Posted by Virus Bulletin on Oct 8, 2014
Raul Alvarez studies cavity file infector.
Most file infectors increase the length of the infected file, as the malicious code is added as a new section of the host file, or to the last section of that file. 'Cavity' file infectors are different though: they infect files without increasing their size.
Today, we publish a paper by Raul Alvarez, a researcher for Fortinet, in which he studies Win32/Huhk, a virus that implements cavity file infection.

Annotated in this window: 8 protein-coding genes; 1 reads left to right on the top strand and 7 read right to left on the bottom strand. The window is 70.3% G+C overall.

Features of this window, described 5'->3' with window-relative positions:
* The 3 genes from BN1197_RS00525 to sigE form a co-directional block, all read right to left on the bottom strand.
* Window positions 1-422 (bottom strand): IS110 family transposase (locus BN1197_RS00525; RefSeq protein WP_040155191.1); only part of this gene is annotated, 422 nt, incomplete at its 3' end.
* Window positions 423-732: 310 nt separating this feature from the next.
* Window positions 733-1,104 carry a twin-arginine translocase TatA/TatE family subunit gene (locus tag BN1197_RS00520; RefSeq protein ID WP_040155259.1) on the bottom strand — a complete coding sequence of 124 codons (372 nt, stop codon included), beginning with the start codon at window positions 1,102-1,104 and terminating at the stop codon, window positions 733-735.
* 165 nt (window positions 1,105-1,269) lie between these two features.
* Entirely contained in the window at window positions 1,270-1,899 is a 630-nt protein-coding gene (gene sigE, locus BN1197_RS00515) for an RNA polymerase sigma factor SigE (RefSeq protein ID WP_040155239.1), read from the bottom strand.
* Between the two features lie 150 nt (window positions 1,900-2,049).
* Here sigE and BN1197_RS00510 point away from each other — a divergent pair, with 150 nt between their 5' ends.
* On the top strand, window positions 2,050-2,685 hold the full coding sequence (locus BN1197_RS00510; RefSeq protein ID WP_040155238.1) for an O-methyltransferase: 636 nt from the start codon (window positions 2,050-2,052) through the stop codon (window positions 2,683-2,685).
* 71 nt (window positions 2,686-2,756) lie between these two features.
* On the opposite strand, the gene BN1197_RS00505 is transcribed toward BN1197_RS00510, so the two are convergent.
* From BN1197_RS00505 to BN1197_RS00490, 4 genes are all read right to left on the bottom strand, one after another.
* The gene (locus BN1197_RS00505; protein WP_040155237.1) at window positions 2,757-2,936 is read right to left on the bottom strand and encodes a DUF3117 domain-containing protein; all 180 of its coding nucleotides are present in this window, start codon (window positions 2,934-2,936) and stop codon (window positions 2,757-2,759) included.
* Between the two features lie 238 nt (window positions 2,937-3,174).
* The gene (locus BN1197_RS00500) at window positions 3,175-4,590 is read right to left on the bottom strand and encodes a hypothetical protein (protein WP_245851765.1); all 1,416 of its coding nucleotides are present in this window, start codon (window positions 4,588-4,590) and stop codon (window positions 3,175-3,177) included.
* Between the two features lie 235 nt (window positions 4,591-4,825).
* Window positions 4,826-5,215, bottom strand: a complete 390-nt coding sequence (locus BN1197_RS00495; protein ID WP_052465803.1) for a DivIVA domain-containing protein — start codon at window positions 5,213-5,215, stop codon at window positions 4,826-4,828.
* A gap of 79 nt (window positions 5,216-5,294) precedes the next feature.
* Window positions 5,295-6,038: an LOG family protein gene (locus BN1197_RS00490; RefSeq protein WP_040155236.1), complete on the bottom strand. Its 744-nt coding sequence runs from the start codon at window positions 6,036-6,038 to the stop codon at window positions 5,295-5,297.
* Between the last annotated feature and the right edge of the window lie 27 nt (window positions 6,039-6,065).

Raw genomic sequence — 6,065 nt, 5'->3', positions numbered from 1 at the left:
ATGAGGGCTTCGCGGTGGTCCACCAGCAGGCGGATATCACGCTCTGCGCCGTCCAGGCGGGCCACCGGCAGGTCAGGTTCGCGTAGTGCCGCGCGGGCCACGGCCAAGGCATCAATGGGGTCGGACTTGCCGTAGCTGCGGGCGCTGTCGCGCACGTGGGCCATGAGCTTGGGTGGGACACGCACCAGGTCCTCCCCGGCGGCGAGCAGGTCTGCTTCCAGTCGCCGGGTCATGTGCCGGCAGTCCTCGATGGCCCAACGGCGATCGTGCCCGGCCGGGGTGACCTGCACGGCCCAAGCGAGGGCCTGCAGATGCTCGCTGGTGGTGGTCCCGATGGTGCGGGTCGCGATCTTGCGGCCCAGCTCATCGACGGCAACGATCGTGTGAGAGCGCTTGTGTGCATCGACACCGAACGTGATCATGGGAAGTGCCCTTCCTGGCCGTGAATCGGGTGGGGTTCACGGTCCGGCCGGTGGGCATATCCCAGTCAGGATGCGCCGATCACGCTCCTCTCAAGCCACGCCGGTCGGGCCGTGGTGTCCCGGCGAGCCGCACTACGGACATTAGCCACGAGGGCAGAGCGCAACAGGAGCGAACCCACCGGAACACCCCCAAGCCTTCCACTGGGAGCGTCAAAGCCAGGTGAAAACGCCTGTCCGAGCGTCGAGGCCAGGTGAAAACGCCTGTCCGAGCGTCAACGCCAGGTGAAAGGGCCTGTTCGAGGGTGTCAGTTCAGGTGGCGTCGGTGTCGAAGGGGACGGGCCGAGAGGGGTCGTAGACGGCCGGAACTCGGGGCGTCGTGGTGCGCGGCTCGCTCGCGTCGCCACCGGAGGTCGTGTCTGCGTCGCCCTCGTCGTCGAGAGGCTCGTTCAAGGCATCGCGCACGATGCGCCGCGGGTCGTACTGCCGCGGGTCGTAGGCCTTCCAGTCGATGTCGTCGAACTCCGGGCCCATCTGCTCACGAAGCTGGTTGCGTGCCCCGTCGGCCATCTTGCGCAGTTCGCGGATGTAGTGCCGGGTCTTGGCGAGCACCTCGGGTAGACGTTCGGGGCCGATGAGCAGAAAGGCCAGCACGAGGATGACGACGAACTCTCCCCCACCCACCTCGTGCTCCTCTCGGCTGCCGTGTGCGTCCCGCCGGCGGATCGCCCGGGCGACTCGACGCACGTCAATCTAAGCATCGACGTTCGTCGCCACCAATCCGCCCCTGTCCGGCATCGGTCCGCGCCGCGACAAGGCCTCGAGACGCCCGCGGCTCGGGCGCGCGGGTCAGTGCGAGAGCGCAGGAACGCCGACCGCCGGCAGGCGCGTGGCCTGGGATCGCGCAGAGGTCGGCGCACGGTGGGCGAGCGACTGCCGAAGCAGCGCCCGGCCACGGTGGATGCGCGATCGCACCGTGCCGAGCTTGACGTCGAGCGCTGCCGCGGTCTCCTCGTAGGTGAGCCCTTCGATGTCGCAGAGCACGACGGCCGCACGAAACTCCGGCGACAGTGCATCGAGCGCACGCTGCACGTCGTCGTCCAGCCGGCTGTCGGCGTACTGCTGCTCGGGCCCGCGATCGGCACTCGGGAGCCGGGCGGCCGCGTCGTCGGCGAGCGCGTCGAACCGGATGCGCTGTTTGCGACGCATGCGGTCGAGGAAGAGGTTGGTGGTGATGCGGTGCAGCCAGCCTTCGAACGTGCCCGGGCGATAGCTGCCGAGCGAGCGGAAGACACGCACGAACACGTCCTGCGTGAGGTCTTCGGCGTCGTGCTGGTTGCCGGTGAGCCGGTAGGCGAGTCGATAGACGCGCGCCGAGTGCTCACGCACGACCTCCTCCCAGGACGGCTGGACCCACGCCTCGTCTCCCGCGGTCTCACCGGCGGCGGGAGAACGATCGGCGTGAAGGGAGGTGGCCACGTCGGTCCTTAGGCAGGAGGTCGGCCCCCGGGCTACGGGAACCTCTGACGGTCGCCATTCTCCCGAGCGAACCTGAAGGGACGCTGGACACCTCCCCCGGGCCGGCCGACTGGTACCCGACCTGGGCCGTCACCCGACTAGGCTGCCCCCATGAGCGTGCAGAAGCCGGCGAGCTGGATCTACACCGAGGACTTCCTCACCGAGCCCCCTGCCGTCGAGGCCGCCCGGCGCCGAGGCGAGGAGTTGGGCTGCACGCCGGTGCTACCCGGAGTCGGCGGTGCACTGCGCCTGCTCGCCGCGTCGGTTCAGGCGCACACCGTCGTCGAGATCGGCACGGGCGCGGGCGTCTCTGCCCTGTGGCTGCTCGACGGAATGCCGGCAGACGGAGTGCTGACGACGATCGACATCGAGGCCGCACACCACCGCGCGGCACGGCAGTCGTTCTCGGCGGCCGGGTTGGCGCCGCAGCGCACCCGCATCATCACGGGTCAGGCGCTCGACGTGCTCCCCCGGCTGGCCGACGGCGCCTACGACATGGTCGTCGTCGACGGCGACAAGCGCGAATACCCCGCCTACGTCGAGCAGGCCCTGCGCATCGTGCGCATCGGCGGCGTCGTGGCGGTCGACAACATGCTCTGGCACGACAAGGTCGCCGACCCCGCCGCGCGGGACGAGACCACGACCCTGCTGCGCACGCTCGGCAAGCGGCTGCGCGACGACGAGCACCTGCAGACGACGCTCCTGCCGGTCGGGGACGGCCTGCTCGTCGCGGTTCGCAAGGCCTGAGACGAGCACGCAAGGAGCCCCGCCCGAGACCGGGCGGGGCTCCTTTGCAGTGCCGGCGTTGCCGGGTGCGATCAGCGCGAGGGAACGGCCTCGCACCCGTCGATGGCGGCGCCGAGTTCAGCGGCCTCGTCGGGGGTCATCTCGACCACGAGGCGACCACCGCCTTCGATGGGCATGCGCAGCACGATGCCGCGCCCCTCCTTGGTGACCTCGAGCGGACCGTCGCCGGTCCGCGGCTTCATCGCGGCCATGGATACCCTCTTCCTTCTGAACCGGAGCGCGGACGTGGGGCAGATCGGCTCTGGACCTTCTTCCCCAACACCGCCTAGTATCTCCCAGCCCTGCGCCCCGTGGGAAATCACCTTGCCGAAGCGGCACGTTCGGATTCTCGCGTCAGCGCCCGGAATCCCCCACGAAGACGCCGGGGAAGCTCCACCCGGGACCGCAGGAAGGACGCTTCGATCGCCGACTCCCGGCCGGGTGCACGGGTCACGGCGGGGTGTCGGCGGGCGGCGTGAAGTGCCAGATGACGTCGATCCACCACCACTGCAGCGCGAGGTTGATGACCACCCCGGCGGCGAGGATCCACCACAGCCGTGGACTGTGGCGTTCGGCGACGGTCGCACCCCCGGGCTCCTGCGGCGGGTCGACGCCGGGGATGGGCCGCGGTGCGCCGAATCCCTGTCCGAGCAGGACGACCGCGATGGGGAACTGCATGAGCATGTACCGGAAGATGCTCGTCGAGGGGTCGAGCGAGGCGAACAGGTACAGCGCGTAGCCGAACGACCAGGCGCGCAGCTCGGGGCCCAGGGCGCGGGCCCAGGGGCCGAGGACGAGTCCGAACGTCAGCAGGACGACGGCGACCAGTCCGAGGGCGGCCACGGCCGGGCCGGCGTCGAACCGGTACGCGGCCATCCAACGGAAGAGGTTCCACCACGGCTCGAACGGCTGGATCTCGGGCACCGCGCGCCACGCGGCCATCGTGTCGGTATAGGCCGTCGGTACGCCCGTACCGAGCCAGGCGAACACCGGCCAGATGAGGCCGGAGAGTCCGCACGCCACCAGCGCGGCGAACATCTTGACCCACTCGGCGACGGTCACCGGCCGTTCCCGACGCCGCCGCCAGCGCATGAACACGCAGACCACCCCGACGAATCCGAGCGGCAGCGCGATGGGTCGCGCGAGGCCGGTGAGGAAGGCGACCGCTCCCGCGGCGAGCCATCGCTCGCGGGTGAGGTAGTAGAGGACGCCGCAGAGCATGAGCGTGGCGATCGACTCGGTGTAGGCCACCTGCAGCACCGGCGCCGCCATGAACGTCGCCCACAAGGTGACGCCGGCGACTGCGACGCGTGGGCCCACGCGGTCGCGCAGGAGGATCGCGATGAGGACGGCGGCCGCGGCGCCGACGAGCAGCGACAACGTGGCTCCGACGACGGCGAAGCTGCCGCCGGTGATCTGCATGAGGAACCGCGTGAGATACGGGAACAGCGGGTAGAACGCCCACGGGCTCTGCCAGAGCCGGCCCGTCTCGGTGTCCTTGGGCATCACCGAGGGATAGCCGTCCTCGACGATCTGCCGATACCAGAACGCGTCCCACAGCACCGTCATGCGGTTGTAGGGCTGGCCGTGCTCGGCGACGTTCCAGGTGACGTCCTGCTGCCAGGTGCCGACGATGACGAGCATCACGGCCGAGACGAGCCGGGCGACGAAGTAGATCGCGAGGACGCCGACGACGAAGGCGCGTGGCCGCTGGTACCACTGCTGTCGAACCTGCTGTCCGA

In the paper, Raul explains what happens when an infected file is run, as well as how other files are being infected. Huhk is polymorphic in nature, something which is achieved through a simple XOR operation with a one-byte key.
Of course, the virus needs to find a way to hide in the host file without affecting the latter's ability to run. To this end, Huhk looks for continuous memory locations filled with zeros. If the total size of such locations is greater than 7,005 bytes, it is able to infect the file.